Transformational Leadership

Transformational leadership is defined by how the leader influences and empowers the followers, specifically in (a) enhancing awareness of the value and importance of tasks, (b) providing a group vision bigger than a single individual, and (c) stimulating the push for meeting higher-order needs.

  • Is a model of integrity and fairness.
  • Sets clear goals.
  • Has high expectations.
  • Encourages others.
  • Provides support and recognition.
  • Stirs the emotions of people.
  • Gets people to look beyond their self-interest.
  • Inspires people to reach for the improbable.

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Transformational leaders inspire and motivate their workforce without micromanaging — they trust trained employees to take authority over decisions in their assigned jobs. It’s a management style that’s designed to give employees more room to be creative, look to the future and find new solutions to old problems. Employees on the leadership track will also be prepared to become transformational leaders themselves through mentorship and training.

Incredible reading and resources are available for this such as the below which i found very informative.

Click to access leadership-counseling.pdf

Some incredible examples of this are cited below for your interest:-

  • Jeff Bezos, Amazon: Harvard Business Review attribute’s Bezos’ “insider, outsider” status as part of what makes him a great transformational leader. As someone who jumped from the finance world, he brought a fresh perspective to e-commerce through years of experience in a different industry.
  • Reed Hastings, Netflix: Hastings tied for first alongside Bezos, and for similar reasons. Hailing from the software industry, he wasn’t rooted in pre-established process and procedure in the television industry.
  • Jeff Boyd and Glenn Fogel, Priceline: Boyd and Fogel reinvented travel reservations by charging lower commission fees on reservations, but focused on smaller niche markets (inns, B&Bs and apartments), eventually spawning Booking.com.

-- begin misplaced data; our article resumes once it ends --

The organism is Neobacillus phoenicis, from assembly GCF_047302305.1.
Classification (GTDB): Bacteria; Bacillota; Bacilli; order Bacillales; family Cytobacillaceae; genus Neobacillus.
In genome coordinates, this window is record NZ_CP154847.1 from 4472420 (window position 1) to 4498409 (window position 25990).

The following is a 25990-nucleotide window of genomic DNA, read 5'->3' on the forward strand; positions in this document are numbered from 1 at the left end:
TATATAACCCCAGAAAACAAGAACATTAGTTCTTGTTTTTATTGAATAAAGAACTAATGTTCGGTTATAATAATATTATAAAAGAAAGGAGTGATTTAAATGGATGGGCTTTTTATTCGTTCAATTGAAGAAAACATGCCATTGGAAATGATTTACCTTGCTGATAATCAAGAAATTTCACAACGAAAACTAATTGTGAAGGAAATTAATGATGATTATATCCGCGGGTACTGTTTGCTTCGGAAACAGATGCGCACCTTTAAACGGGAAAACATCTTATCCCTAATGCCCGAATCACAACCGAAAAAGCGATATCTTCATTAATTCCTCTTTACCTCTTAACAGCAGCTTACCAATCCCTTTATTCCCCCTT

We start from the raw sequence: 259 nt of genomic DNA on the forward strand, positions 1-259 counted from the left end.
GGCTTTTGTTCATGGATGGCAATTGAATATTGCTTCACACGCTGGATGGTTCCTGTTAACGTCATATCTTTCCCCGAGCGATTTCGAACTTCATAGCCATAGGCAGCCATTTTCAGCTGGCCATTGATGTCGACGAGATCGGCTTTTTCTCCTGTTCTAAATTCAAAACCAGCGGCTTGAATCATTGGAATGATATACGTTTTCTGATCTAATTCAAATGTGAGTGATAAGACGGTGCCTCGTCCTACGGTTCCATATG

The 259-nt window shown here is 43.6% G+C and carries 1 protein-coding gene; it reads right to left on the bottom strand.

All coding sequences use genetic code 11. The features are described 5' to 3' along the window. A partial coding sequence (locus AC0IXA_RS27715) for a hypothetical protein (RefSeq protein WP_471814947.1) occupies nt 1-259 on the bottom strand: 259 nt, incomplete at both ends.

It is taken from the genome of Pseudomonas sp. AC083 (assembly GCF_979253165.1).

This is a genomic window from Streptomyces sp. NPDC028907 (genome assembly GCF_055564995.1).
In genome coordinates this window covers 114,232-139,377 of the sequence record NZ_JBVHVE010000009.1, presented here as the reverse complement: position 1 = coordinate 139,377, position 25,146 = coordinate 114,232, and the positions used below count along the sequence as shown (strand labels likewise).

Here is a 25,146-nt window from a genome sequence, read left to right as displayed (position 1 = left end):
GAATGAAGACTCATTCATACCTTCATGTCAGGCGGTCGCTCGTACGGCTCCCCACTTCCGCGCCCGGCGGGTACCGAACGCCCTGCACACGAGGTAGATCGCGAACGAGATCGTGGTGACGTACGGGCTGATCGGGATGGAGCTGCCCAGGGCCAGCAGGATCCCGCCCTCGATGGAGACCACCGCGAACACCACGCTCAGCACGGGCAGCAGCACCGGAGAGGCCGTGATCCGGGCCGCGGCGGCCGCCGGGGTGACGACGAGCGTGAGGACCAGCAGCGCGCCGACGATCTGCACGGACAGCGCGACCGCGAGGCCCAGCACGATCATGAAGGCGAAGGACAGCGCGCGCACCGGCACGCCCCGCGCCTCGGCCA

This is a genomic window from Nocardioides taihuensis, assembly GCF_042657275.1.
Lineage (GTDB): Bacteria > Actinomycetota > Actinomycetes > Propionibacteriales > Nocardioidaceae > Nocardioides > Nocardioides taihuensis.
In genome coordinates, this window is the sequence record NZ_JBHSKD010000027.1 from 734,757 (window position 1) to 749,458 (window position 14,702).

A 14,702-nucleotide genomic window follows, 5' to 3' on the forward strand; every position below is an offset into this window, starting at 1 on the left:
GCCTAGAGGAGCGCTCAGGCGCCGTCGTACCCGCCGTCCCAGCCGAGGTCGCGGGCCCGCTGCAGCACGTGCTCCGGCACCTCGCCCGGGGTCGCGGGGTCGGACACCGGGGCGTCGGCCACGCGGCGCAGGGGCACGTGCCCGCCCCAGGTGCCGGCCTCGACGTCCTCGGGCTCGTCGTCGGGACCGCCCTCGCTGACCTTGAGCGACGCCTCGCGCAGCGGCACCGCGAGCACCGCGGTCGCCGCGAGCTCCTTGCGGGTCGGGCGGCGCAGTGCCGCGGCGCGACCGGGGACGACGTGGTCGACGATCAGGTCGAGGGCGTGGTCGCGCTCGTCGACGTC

• Steve Jobs and Tim Cook, Apple: HBR points to Apple as an example of “dual transformation”: Jobs innovated on original Microsoft products while also building a software ecosystem. Cook has extended on Jobs’ vision, maintaining a focus on innovation, software and brand loyalty.
  • Mark Bertolini, Aetna: Bertolini is known for his realistic management approach in the healthcare industry. He says his goal is to build strategies around a realistic vision of the future.
  • Kent Thiry, DaVita: Thiry managed to take a bankrupt company and turn it into a thriving business through firm core values that included “service excellence, teamwork, accountability and fun,” according to Harvard Business Review.
  • Satya Nadella, Microsoft: Nadella started at Microsoft in 1992 and worked his way up the corporate ladder, eventually running the business’ cloud computing efforts, which landed him the executive position.
  • Emmanuel Faber, Danone: Faber started out as an architect for Danone and earned the CEO job after he helped develop the company’s vision to turn the company into a sustainable health and nutrition company.
  • Heinrich Hiesinger, ThyssenKrupp: Hiesinger become CEO of ThyssenKrupp in 2011 and helped alleviate pressure from Asian competitors in the steel market by embracing newer forms of manufacturing, including 3D printing – “new growth areas” that now make up 47 percent of the business’ sales.

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